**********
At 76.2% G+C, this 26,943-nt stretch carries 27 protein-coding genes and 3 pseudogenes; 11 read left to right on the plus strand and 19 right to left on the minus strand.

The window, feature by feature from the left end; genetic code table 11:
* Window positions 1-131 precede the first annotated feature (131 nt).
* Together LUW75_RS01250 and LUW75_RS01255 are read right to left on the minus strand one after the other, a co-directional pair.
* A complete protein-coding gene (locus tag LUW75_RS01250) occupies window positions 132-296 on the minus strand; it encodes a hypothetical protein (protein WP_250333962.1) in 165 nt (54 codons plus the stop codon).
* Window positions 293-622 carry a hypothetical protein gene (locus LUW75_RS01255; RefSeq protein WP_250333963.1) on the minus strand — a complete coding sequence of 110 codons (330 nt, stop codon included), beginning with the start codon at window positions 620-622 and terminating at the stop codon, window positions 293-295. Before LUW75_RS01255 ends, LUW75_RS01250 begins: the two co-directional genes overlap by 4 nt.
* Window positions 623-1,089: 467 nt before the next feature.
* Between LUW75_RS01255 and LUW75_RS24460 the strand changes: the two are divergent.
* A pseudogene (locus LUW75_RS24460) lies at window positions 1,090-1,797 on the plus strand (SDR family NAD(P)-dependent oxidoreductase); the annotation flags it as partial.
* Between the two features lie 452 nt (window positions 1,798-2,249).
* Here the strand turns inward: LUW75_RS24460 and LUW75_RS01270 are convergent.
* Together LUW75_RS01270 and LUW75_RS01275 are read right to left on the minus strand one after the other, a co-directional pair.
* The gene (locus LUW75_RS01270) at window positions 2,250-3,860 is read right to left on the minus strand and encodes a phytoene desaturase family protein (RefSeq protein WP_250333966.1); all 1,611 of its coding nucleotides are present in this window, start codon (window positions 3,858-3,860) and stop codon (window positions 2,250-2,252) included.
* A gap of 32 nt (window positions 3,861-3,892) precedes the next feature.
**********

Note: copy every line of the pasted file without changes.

At 76.2% G+C, this 26,943-nt stretch carries 27 protein-coding genes and 3 pseudogenes; 11 read left to right on the plus strand and 19 right to left on the minus strand.

The window, feature by feature from the left end; genetic code table 11:
* Window positions 1-131 precede the first annotated feature (131 nt).
* Together LUW75_RS01250 and LUW75_RS01255 are read right to left on the minus strand one after the other, a co-directional pair.
* A complete protein-coding gene (locus tag LUW75_RS01250) occupies window positions 132-296 on the minus strand; it encodes a hypothetical protein (protein WP_250333962.1) in 165 nt (54 codons plus the stop codon).
* Window positions 293-622 carry a hypothetical protein gene (locus LUW75_RS01255; RefSeq protein WP_250333963.1) on the minus strand — a complete coding sequence of 110 codons (330 nt, stop codon included), beginning with the start codon at window positions 620-622 and terminating at the stop codon, window positions 293-295. Before LUW75_RS01255 ends, LUW75_RS01250 begins: the two co-directional genes overlap by 4 nt.
* Window positions 623-1,089: 467 nt before the next feature.
* Between LUW75_RS01255 and LUW75_RS24460 the strand changes: the two are divergent.
* A pseudogene (locus LUW75_RS24460) lies at window positions 1,090-1,797 on the plus strand (SDR family NAD(P)-dependent oxidoreductase); the annotation flags it as partial.
* Between the two features lie 452 nt (window positions 1,798-2,249).
* Here the strand turns inward: LUW75_RS24460 and LUW75_RS01270 are convergent.
* Together LUW75_RS01270 and LUW75_RS01275 are read right to left on the minus strand one after the other, a co-directional pair.
* The gene (locus LUW75_RS01270) at window positions 2,250-3,860 is read right to left on the minus strand and encodes a phytoene desaturase family protein (RefSeq protein WP_250333966.1); all 1,611 of its coding nucleotides are present in this window, start codon (window positions 3,858-3,860) and stop codon (window positions 2,250-2,252) included.
* A gap of 32 nt (window positions 3,861-3,892) precedes the next feature.